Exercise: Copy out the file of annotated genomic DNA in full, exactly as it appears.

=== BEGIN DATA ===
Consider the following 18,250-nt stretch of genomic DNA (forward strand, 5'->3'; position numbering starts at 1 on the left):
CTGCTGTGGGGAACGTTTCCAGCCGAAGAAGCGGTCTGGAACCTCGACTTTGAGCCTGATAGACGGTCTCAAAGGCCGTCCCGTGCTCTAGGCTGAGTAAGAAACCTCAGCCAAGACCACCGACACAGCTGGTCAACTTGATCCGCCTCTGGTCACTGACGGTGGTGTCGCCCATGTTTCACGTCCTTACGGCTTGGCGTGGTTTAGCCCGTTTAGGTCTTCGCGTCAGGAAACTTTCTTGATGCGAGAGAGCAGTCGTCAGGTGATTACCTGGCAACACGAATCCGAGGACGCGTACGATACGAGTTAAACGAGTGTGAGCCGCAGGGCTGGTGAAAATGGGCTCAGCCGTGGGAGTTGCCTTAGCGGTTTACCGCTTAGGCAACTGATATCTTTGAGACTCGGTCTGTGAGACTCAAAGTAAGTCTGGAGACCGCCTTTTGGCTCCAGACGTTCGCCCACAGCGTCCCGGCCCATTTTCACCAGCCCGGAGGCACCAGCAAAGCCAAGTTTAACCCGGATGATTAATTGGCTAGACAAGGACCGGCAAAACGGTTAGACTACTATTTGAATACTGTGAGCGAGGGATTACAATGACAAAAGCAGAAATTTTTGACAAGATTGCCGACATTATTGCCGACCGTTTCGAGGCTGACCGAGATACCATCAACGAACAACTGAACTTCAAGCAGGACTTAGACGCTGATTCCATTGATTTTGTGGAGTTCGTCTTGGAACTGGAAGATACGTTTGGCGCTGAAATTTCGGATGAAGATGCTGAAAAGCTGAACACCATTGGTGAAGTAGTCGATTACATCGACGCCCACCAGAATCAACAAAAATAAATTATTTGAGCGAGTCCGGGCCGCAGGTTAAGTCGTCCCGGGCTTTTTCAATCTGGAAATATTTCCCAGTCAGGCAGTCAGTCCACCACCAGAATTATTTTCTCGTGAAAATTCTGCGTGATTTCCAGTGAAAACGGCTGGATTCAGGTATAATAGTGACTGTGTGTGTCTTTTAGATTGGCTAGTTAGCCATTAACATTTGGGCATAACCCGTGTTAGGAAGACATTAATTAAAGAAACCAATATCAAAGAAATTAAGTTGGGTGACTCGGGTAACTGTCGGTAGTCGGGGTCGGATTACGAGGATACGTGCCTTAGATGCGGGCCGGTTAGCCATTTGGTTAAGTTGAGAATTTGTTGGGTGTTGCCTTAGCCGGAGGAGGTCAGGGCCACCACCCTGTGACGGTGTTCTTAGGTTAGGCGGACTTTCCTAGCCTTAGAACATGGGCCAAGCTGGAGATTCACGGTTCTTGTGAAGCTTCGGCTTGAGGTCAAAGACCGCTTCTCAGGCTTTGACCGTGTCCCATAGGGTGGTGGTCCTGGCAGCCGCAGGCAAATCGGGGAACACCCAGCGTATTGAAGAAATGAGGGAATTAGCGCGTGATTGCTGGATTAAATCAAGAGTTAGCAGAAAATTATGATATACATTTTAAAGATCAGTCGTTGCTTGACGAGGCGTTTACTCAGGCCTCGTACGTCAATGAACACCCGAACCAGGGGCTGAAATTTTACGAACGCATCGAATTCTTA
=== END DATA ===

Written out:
Consider the following 18,250-nt stretch of genomic DNA (forward strand, 5'->3'; position numbering starts at 1 on the left):
CTGCTGTGGGGAACGTTTCCAGCCGAAGAAGCGGTCTGGAACCTCGACTTTGAGCCTGATAGACGGTCTCAAAGGCCGTCCCGTGCTCTAGGCTGAGTAAGAAACCTCAGCCAAGACCACCGACACAGCTGGTCAACTTGATCCGCCTCTGGTCACTGACGGTGGTGTCGCCCATGTTTCACGTCCTTACGGCTTGGCGTGGTTTAGCCCGTTTAGGTCTTCGCGTCAGGAAACTTTCTTGATGCGAGAGAGCAGTCGTCAGGTGATTACCTGGCAACACGAATCCGAGGACGCGTACGATACGAGTTAAACGAGTGTGAGCCGCAGGGCTGGTGAAAATGGGCTCAGCCGTGGGAGTTGCCTTAGCGGTTTACCGCTTAGGCAACTGATATCTTTGAGACTCGGTCTGTGAGACTCAAAGTAAGTCTGGAGACCGCCTTTTGGCTCCAGACGTTCGCCCACAGCGTCCCGGCCCATTTTCACCAGCCCGGAGGCACCAGCAAAGCCAAGTTTAACCCGGATGATTAATTGGCTAGACAAGGACCGGCAAAACGGTTAGACTACTATTTGAATACTGTGAGCGAGGGATTACAATGACAAAAGCAGAAATTTTTGACAAGATTGCCGACATTATTGCCGACCGTTTCGAGGCTGACCGAGATACCATCAACGAACAACTGAACTTCAAGCAGGACTTAGACGCTGATTCCATTGATTTTGTGGAGTTCGTCTTGGAACTGGAAGATACGTTTGGCGCTGAAATTTCGGATGAAGATGCTGAAAAGCTGAACACCATTGGTGAAGTAGTCGATTACATCGACGCCCACCAGAATCAACAAAAATAAATTATTTGAGCGAGTCCGGGCCGCAGGTTAAGTCGTCCCGGGCTTTTTCAATCTGGAAATATTTCCCAGTCAGGCAGTCAGTCCACCACCAGAATTATTTTCTCGTGAAAATTCTGCGTGATTTCCAGTGAAAACGGCTGGATTCAGGTATAATAGTGACTGTGTGTGTCTTTTAGATTGGCTAGTTAGCCATTAACATTTGGGCATAACCCGTGTTAGGAAGACATTAATTAAAGAAACCAATATCAAAGAAATTAAGTTGGGTGACTCGGGTAACTGTCGGTAGTCGGGGTCGGATTACGAGGATACGTGCCTTAGATGCGGGCCGGTTAGCCATTTGGTTAAGTTGAGAATTTGTTGGGTGTTGCCTTAGCCGGAGGAGGTCAGGGCCACCACCCTGTGACGGTGTTCTTAGGTTAGGCGGACTTTCCTAGCCTTAGAACATGGGCCAAGCTGGAGATTCACGGTTCTTGTGAAGCTTCGGCTTGAGGTCAAAGACCGCTTCTCAGGCTTTGACCGTGTCCCATAGGGTGGTGGTCCTGGCAGCCGCAGGCAAATCGGGGAACACCCAGCGTATTGAAGAAATGAGGGAATTAGCGCGTGATTGCTGGATTAAATCAAGAGTTAGCAGAAAATTATGATATACATTTTAAAGATCAGTCGTTGCTTGACGAGGCGTTTACTCAGGCCTCGTACGTCAATGAACACCCGAACCAGGGGCTGAAATTTTACGAACGCATCGAATTCTTA